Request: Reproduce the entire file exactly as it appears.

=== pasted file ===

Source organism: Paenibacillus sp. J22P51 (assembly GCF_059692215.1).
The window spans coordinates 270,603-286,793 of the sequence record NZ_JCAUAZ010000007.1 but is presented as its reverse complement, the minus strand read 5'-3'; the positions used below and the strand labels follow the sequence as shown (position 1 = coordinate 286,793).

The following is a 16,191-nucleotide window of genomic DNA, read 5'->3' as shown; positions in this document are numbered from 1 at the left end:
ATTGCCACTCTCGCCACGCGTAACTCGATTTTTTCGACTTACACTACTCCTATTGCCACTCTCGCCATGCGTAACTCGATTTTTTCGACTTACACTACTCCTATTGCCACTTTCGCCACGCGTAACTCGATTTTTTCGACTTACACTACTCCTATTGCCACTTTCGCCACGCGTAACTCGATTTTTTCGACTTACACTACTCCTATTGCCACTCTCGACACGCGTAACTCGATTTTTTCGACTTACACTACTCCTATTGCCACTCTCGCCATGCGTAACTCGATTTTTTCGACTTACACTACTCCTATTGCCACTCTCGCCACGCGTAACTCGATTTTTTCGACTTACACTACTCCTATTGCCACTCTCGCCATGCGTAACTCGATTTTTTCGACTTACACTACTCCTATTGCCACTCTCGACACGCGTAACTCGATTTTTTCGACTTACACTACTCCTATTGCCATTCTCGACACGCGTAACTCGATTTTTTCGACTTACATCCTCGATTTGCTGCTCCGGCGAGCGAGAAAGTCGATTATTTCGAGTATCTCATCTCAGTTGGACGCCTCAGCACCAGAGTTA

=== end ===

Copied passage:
Source organism: Paenibacillus sp. J22P51 (assembly GCF_059692215.1).
The window spans coordinates 270,603-286,793 of the sequence record NZ_JCAUAZ010000007.1 but is presented as its reverse complement, the minus strand read 5'-3'; the positions used below and the strand labels follow the sequence as shown (position 1 = coordinate 286,793).

The following is a 16,191-nucleotide window of genomic DNA, read 5'->3' as shown; positions in this document are numbered from 1 at the left end:
ATTGCCACTCTCGCCACGCGTAACTCGATTTTTTCGACTTACACTACTCCTATTGCCACTCTCGCCATGCGTAACTCGATTTTTTCGACTTACACTACTCCTATTGCCACTTTCGCCACGCGTAACTCGATTTTTTCGACTTACACTACTCCTATTGCCACTTTCGCCACGCGTAACTCGATTTTTTCGACTTACACTACTCCTATTGCCACTCTCGACACGCGTAACTCGATTTTTTCGACTTACACTACTCCTATTGCCACTCTCGCCATGCGTAACTCGATTTTTTCGACTTACACTACTCCTATTGCCACTCTCGCCACGCGTAACTCGATTTTTTCGACTTACACTACTCCTATTGCCACTCTCGCCATGCGTAACTCGATTTTTTCGACTTACACTACTCCTATTGCCACTCTCGACACGCGTAACTCGATTTTTTCGACTTACACTACTCCTATTGCCATTCTCGACACGCGTAACTCGATTTTTTCGACTTACATCCTCGATTTGCTGCTCCGGCGAGCGAGAAAGTCGATTATTTCGAGTATCTCATCTCAGTTGGACGCCTCAGCACCAGAGTTA